On Thursday, September 28, research assistants Aileen Lian and Sigi Nielsen presented research at the Bard Summer Research Institute poster session in Annandale-on-Hudson, NY. The research, conducted over the summer, explored the benefits of eye tracking technology in examining college students’ classroom experiences.
In response to the increased use of personal technologies, such as laptops and cell phones in the classroom, instructors have begun to implement technology bans. The purpose of this essay is to review the evidence in favor of a technology ban, describe recent results which suggest a ban can be harmful to students’ engagement in the course, and to provide recommendations for instructors to aid in the development of a technology policy for their classrooms (http://teachpsych.org/E-xcellence-in-Teaching-Blog/5068179).
According to existing theories of context-driven control, participants unconsciously implement multiple control settings within a single task. In our paper entitled “Properties of Context-driven Control Revealed through the Analysis of Sequential Congruency Effects,” we find that sequential congruency effects (the reduction in the congruency effect following incongruent relative to congruent trials) are present within but not across control settings. In this way, participants are continually updating control settings over the course of an experiment. (link to .pdf)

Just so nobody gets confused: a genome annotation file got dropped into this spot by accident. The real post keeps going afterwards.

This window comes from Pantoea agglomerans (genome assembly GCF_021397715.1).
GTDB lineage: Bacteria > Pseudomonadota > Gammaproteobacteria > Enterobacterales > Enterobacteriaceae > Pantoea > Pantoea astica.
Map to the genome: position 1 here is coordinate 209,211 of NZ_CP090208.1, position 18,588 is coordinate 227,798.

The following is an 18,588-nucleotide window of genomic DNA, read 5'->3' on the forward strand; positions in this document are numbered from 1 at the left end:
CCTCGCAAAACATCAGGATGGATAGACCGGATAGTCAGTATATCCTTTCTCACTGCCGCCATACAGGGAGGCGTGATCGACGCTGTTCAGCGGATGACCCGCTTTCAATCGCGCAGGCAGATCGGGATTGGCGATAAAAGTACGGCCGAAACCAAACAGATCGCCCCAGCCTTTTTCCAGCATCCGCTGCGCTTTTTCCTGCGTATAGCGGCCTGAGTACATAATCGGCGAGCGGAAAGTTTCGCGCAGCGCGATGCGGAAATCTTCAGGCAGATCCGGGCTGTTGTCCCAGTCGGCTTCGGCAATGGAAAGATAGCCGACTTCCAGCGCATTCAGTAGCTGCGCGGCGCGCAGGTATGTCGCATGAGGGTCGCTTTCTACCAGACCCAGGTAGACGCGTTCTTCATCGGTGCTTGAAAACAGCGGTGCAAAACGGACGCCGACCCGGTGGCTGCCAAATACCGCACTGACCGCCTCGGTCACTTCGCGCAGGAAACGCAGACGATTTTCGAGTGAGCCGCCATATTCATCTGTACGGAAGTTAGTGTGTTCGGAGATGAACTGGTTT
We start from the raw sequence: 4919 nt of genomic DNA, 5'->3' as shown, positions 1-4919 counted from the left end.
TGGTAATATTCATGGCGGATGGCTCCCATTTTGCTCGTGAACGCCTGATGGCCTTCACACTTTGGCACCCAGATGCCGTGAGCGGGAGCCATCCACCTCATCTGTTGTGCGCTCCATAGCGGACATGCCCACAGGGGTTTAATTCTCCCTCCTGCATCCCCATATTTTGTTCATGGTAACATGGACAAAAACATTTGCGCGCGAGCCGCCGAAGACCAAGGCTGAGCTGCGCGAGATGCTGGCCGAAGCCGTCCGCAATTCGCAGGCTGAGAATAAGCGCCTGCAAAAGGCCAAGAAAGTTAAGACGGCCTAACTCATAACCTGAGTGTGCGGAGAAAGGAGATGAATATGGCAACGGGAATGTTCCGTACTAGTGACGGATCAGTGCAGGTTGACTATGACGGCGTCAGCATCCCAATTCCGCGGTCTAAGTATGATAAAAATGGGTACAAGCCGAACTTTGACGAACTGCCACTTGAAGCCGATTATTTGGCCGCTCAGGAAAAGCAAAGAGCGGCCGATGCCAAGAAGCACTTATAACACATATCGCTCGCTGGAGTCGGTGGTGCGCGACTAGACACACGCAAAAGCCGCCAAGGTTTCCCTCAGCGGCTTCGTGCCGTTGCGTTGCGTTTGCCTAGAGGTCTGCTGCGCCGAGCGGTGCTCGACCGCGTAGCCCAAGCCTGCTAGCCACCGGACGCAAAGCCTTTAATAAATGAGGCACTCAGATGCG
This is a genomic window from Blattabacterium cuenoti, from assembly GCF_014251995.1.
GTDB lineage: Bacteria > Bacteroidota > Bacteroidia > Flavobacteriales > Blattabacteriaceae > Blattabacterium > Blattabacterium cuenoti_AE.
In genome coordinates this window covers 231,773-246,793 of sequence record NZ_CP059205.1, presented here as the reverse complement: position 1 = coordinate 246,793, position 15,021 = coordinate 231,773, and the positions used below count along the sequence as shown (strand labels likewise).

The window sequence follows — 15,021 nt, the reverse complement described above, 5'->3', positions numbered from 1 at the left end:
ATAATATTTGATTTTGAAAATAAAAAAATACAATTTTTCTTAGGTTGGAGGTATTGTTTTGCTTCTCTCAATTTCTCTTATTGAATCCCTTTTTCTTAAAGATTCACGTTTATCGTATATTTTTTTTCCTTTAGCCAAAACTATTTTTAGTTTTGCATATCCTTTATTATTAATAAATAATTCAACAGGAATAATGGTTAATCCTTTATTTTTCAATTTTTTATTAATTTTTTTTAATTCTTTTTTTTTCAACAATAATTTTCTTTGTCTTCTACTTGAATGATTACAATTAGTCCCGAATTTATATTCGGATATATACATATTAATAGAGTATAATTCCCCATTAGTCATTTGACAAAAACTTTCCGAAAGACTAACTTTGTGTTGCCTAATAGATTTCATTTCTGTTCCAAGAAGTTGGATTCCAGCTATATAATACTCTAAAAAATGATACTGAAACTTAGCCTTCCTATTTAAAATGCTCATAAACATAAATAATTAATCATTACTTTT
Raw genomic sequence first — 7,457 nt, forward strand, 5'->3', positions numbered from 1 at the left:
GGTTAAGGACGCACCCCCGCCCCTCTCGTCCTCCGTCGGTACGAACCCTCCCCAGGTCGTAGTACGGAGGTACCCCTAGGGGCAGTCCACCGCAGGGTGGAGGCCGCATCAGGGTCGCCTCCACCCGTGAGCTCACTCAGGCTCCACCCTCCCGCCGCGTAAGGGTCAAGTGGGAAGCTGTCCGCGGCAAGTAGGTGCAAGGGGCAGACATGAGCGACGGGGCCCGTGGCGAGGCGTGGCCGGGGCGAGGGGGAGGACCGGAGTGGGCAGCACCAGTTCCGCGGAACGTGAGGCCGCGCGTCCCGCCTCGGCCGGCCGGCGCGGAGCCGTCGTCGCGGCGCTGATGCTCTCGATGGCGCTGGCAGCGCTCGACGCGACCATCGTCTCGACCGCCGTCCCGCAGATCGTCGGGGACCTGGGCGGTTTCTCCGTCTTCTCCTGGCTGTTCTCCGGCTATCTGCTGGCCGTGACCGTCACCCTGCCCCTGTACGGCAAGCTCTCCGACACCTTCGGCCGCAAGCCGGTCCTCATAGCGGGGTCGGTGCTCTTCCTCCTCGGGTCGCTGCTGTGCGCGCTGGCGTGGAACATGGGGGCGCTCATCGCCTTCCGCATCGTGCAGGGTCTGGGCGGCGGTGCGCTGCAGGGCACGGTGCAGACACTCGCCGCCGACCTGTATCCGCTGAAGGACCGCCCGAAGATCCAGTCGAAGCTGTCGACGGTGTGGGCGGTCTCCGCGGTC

Research conducted in the Cognitive Ctrl Lab assessing the impact of autobiographical growth narratives on women’s math performance was presented at the APS Annual Convention in Boston, MA on May 25th, 2017. In this work, we tested whether requiring women to write about a time in their life where they showed growth in some area (growth narrative) would lead to better performance in math. While performance improved relative to controls, the growth narrative condition lead to similar levels of performance compared with existing interventions. Future work will test the durability of growth narratives.
Research assistants Aileen and Sigi will be conducting research in the Cognitive Ctrl Lab this summer as a part of the Bard Summer Research Institute (BSRI) Program. Primary research topics for the summer include the implementation of eye tracking technology as well as a Grade Visualization program to improve students’ experience in the classroom.
Prof. Hutcheon recieved a 2017 Early Career Psychologist Travel Grant from the Society for the Teaching of Psychology (STP). This grant will be used to fund Prof. Hutcheon’s travel to the annual Northeast Conference for Teachers of Psychology (NECTOP) in October, 2017 where he will present recent work which attempts to understand how providing students with a visualization of their grades can impact their performance and experience within the classroom.
On November 17th, the lab attended the 57th annual Psychonomics conference in Boston, held at the Sheraton Hotel. Prof. Hutcheon along with lab members Anna Richard, Aileen Lian, and Elizabeth Fitzgerald presented at the first poster session, where they discussed their novel findings regarding the implementation of stimulus driven control vs. contingency learning in item level manipulations of the Stroop task. For more information, click here.